How well can a mobile phone estimate when you’ll arrive somewhere?
As a long-time user of location tracking, it always bothered me that my car GPS would tell me I would arrive at a different time than my smartphone did.
Admittedly not great at either directions or time management, I look to technology to assist in any trips of any complexity or distance.
On a local level, mobile apps have come through for me on more than one occasion. Yelp and Poynt have frequently guided me to favored eating locations while My Car Locator (Android) and Take Me to My Car (iPhone) have guided me back to my parked car.
For finding things at locations and locations of things, apps rule. But for longer car trips, I frequently want an accurate estimate of my arrival time to more effectively plan on the other end, such as setting up a meeting time.
One thing that irks me is that my car GPS always provides a significantly different ETA than my smartphones. Earlier this week I had the opportunity to test once and for all which is most accurate and why.
I had to take a business trip from Portsmouth, NH to New York City for some interviews and business meetings, so I decided to monitor the entire trip of roughly 260 miles and measure the accuracy of all the devices.
I entered the same address into my car GPS (a Garmin Nuvi), Google Navigation on my Samsung Galaxy Nexus on Verizon and MapQuest on my iPhone 4S on AT&T.
All three have turn-by-turn directions with audio, so I turned on all three and started the trip at 12 p.m.
All three devices suggested essentially the same route to New York — but the projected arrival times, as usual, were not in sync.
GPS said I would arrive at 4:03 p.m., Android at 4:43 p.m. and iPhone at 4:54 p.m. Viewed another way, Garmin was the optimist and iPhone was the pessimist. I was looking for the realist.
I logged the continually changing projected arrival times every 15 minutes for the entire trip. Aside from one five-minute rest stop, the only variables were traffic and my driving speed, in general with the flow of traffic.
When approaching one particular suggested exit, all three devices recommended taking it despite a visible two-mile backup entering. I overruled all three, which all instantly readjusted, then continued to the next designated exit and lost no projected time at that point.
The GPS remained relatively constant until it added 10 minutes during a traffic jam at 1:30 p.m. and another four minutes by 1:45 p.m., although it deducted those four minutes by 2:45 p.m., projecting arrival by then at 4:11 p.m. Still optimistic — but inching closer to reality.
While GPS was adding minutes to its projection, iPhone was deducting them. By 1:15 p.m., iPhone had deducted 17 minutes from its initial arrival time projection but added another 11 minutes back to that during the same traffic jam the GPS noted.
Android was quick to add six minutes initially, and then deduct 12 in the next quarter, before becoming somewhat stable for the rest of the trip. Fifteen minutes before we hit the traffic jam, during which GPS and iPhone added 10 minutes, Android added six. During the traffic jam itself, when the other two devices added 10 minutes, Android decreased them by one.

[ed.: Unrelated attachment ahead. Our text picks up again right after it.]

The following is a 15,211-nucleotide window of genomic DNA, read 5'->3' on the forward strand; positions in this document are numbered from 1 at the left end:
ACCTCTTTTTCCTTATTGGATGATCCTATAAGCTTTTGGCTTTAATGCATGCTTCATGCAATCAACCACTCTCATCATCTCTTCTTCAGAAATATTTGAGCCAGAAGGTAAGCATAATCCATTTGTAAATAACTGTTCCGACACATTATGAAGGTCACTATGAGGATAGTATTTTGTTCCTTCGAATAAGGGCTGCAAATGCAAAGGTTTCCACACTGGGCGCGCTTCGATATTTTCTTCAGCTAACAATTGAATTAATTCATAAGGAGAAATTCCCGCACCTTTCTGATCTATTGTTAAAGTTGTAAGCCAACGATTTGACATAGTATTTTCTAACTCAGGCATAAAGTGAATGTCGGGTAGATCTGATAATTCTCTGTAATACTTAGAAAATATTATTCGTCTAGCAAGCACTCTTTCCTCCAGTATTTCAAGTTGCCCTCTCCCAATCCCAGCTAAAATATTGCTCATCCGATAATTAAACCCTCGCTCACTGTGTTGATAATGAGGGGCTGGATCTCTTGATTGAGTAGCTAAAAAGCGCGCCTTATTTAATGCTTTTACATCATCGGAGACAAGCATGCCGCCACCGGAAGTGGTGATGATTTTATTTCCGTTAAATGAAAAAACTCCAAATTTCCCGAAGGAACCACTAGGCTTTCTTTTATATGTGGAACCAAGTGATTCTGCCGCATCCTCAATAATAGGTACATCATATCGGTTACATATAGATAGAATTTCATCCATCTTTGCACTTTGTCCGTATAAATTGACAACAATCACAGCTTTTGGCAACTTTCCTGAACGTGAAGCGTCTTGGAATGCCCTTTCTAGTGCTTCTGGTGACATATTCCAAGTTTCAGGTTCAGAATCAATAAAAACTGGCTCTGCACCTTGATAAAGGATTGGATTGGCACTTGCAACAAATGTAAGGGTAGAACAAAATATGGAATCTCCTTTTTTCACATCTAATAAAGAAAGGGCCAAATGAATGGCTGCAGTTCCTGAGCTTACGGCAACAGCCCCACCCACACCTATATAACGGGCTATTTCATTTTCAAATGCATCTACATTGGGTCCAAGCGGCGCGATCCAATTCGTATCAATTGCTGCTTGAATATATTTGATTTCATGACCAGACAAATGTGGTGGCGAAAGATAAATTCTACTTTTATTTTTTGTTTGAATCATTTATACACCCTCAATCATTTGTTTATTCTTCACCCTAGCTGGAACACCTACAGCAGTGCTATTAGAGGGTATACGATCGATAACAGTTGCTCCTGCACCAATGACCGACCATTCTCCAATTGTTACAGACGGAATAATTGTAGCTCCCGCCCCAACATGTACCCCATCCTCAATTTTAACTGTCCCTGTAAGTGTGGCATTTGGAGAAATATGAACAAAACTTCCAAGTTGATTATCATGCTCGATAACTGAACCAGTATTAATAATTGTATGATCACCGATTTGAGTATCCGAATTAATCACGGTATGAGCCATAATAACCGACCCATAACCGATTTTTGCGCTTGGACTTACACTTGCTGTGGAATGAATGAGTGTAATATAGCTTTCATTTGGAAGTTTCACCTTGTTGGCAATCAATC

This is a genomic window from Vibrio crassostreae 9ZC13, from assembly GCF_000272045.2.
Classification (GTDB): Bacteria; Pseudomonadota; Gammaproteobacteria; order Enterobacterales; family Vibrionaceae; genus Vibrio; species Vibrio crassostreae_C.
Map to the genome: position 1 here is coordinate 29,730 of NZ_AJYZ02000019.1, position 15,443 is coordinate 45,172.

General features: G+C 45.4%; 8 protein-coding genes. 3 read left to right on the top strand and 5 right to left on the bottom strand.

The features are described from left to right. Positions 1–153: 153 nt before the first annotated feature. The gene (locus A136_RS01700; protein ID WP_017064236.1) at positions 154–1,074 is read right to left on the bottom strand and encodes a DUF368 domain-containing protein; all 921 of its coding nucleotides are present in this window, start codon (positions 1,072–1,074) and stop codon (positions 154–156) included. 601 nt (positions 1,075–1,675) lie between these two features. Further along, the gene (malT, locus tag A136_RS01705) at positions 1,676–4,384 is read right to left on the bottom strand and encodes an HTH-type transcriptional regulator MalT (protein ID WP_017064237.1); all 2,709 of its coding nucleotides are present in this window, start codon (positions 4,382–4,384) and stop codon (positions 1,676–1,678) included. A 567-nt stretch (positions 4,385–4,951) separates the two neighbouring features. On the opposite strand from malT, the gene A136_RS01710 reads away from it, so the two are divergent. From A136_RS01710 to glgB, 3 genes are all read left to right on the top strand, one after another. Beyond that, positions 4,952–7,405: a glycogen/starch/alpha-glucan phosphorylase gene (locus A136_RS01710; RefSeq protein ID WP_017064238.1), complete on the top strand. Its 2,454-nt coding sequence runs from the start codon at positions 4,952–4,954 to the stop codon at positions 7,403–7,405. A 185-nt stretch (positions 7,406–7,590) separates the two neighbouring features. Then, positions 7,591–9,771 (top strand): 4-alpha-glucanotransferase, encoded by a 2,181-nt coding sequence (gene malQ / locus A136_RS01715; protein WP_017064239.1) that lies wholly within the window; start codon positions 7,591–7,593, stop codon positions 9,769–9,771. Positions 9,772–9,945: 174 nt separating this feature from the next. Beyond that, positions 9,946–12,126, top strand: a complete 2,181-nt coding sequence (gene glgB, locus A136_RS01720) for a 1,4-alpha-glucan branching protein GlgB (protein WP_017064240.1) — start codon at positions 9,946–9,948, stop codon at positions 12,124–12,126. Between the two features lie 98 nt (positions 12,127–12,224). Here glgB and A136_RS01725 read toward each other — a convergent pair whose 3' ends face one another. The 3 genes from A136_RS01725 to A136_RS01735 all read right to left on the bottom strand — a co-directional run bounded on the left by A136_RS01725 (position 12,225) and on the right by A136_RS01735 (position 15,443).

The traffic jam had apparently already been factored in by Android before we hit it.
For the entire trip, Android was closer than iPhone to arrival time at virtually every 15-minute interval. By 3:45 p.m., Android accurately projected my exact arrival time, while the other two never did.
Arrival at my New York destination was exactly 4:19 p.m. Here are the final results:
GPS projected 4:03 p.m., so it was off by 16 minutes, meaning that I arrived 16 minutes later than projected. I was destined to be late from the start with no hope of catching up.
iPhone projected arrival at 4:54 p.m., so it was off by 35 minutes — meaning that I arrived 35 minutes earlier than initially projected.
Android projected arrival at 4:43 p.m., so it was off by 24 minutes, meaning I arrived 24 minutes earlier than projected.
- Viewing heavy traffic ahead on Android Navigation provided options to seek alternate routes before reaching the actual traffic.
- Leaving turn-by-turn on requires very heavy battery use, which can’t be done for any length of time without being connected to power.
- The Nexus battery gets quite warm during the process.
- Having turn-by-turn directions being spoken by three separate female system voices is like having three backseat drivers all issuing commands and suggestions you can follow or ignore with no real in-car consequences.
- GPS is continually an optimist to arrival time, appearing to base your speed on traveling the maximum speed limit, and then some, leaving little leeway to ‘beat the system.’
- Android and iPhone seem more realistic in speed limit estimates, allowing somewhat of a cushion within a lengthy trip and accounting for traffic along the way.
On the return trip, I conducted the same experiment, noting projected arrival time every 15 minutes. Although I did stop longer on the trip back, I arrived 84 minutes later than GPS projected and 13 minutes earlier than both Android and iPhone projected, which were identical at the start.
Just leaving New York, I called home to my human GPS Teri and mentioned that I was going to run this experiment.
“Why bother — you’re going to be home at about 9:30?” she said without hesitation or any technological assist. Her estimate turned out to be the most accurate to within just a few minutes.
Chuck Martin is author of The Third Screen; Marketing to Your Customers in a World Gone Mobile, The Smartphone Handbook, CEO of Mobile Future Institute, Director of the Center for Media Research at MediaPost Communications and a highly sought-after mobile marketing speaker.